Students nationwide have excitedly begun the new academic year. The Ministry of Education and Training has introduced a raft of new measures to bring the best out of youngsters and ensure a good education for the country’s poorest pupils. Nguyen Thanh Ha reports.
Over 20 million students and their parents across the country were excitedly starting their new school year early this week. Among them, hundreds of students in remote and disadvantaged areas will enjoy new policies from the State.
This school year, 15 year old Nong Thi Hoa, a poor student from Nguyen Binh District, is happy because she and her parents will receive 15kg of rice per month as part of one of the new policies.
“My daughter’s school meals will also be subsidised this year,” said Ngan’s mother, Hoang Thi Noong.
She said that thanks to the State, her children would not drop out of school because otherwise they would not have enough money to pay for her tuition fees.
“This will help disadvantaged students to attend school. We are illiterate so we hope the children in our village learn how to read and to write and even go to university,” Noong said in tears.
Deputy Minister of Education and Training Nguyen Thi Nghia said the State would provide asssistance for students from poor areas via education and training units.
Tran Thi Tham, deputy head of the Ministry of Education and Training’s Primary School Department, said the ministry was drafting a new direction to stop first-grade students from having to take tests to release the pressure on them.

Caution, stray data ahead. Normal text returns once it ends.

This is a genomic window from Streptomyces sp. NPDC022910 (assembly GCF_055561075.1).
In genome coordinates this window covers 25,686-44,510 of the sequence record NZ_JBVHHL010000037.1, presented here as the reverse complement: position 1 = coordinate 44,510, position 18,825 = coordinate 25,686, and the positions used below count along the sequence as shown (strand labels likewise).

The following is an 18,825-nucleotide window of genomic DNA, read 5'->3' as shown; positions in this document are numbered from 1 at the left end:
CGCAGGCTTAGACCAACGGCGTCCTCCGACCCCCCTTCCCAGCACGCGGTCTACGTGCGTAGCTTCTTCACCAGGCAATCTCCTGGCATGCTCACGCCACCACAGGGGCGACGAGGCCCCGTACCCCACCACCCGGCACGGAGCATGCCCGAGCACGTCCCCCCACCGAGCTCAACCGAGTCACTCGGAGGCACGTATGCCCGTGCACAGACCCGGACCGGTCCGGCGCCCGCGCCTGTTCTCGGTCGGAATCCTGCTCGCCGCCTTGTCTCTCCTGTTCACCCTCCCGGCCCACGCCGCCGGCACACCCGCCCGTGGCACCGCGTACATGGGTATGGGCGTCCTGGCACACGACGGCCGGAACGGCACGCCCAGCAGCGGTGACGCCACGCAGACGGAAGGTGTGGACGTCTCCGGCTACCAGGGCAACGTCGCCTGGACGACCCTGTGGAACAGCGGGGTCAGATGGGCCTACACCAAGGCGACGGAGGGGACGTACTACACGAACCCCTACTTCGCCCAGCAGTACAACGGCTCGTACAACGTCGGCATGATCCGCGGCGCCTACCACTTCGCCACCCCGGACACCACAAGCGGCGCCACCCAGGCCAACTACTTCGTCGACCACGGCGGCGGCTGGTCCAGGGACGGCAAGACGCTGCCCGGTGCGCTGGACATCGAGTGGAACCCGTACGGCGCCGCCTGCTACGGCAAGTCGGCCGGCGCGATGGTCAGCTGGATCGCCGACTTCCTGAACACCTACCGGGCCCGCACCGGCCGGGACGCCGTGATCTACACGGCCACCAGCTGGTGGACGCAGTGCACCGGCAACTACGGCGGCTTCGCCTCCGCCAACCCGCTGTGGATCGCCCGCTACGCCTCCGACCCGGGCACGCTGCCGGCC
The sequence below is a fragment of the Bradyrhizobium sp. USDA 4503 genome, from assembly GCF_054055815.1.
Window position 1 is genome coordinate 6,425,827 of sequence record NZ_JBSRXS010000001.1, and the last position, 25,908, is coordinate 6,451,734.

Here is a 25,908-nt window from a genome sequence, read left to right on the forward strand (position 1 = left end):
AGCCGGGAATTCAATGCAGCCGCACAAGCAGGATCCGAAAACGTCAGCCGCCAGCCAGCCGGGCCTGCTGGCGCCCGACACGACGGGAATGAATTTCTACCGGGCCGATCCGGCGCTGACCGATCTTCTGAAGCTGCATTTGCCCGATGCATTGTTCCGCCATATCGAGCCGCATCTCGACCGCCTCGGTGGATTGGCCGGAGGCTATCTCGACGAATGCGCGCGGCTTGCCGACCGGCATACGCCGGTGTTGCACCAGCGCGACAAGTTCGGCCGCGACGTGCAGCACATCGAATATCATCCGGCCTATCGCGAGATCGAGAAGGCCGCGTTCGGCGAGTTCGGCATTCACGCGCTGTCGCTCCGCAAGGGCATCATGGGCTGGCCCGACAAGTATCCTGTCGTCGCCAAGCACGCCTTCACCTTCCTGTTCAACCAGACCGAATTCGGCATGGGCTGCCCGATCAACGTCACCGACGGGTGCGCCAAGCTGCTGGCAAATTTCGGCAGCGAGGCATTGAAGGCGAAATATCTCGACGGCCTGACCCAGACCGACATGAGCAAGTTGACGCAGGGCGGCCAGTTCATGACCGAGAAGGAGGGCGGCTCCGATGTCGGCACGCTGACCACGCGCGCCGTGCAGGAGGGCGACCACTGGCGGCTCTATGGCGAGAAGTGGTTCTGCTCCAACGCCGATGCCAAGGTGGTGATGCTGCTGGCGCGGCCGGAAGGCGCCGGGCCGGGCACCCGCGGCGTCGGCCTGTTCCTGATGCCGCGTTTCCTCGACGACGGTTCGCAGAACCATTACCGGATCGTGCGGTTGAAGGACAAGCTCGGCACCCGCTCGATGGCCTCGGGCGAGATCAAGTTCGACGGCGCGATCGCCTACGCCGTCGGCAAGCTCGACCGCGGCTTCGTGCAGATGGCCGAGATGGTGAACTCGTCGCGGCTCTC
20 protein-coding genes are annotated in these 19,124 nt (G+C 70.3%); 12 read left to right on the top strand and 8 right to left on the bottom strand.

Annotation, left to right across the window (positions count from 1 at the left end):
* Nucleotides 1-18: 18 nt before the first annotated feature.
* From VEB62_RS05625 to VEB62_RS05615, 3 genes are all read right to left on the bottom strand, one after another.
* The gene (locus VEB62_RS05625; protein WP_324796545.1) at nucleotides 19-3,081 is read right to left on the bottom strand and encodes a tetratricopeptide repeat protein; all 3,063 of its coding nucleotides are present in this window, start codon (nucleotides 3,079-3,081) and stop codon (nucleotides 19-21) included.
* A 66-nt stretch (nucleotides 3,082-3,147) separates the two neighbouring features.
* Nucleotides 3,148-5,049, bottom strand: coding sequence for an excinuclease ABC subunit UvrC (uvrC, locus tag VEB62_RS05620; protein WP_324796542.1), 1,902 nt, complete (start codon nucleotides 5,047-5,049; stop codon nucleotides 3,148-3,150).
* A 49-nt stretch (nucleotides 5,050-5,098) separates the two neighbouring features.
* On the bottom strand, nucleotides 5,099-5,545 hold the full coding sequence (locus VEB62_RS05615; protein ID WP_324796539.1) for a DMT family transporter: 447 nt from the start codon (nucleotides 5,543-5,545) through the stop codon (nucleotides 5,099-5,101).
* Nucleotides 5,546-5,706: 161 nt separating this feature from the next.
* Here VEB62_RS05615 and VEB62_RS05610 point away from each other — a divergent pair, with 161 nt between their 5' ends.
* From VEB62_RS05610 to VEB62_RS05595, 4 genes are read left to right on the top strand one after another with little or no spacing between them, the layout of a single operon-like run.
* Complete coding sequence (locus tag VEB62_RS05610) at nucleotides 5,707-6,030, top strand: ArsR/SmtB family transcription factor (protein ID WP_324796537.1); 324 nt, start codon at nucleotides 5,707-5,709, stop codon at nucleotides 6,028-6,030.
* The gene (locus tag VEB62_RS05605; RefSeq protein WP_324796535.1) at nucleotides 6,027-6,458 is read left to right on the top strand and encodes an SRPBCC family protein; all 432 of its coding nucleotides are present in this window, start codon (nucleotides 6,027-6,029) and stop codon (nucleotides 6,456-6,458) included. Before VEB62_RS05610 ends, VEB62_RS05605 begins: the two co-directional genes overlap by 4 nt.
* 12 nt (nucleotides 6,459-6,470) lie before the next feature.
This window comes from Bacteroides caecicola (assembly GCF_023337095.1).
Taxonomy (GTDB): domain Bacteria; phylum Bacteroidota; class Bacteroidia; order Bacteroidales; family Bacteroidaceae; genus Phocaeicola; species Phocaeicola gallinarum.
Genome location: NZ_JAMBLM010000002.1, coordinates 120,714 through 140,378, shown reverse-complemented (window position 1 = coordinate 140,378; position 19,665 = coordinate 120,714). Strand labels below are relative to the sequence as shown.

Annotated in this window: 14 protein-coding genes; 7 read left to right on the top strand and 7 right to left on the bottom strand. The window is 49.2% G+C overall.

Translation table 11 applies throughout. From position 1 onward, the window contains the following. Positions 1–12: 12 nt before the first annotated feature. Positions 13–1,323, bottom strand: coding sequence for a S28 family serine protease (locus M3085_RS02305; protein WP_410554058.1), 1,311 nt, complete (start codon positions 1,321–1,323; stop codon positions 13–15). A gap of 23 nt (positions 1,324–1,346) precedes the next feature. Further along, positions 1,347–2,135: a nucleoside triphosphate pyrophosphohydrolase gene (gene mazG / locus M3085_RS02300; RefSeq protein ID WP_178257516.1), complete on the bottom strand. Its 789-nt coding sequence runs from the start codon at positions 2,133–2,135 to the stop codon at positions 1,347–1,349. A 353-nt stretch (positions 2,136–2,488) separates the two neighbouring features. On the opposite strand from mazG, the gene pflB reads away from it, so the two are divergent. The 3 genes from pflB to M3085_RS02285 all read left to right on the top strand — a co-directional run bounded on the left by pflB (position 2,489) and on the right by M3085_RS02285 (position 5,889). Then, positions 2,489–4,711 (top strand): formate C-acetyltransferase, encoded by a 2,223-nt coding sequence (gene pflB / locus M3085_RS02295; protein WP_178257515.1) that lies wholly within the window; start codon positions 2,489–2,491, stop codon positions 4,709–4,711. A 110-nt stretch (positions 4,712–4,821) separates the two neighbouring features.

Under the draft, the ministry is encouraging first-grade teachers to only comment on their students’ progress without marking them on their work.
“Teachers should not compare students or speak harshly to them so they are free to learn naturally,” Tham said.
Bui Thi Thao from Ha Noi said the last year, her family was on edge because her first grade son was a troublemaker who refused to do his work.
“When my son got bad marks, my husband often shouted at him while I had to sit with him to write his letters until 10pm but the situation was not improved much,” Thao said, adding that she agreed with the ministry’s drafts of not to give marks but positive remarks by teachers to help releasing pressures from the child.
However, teacher Nguyen Thi Minh from Ba Dinh Primary School in Ha Noi said marking first grade students would give their parents an idea of what level they were at.
Pham Duc Chuan from the Ha Noi Research Centre for Psychology of Children, said the pressure on first grade students was not from being marked, it was the heavy workload that was forced upon them.
Before the start of the new school year, the Ministry of Education and Training urged local education departments to find solutions to deal with this problem and all the extra classes that are draining the children mentally and the parents financially.
So far, 41 out of 63 provinces and cities have issued decrees on extra classes and teaching management to stop parents being forced into sending their children for additional tuition that supplements teachers’ salaries.
Pham Hoang Long, the father of a 10th grade student from Ha Noi’s Cau Giay District said his son had suffered a lot from the extra lessons.
“My son spends most of his time studying because of the extra lessons, but they’re not helping him or his friends.” said Long, adding that the ministry had been calling for an end to extra teaching for years, but the situation seemed to be getting worse.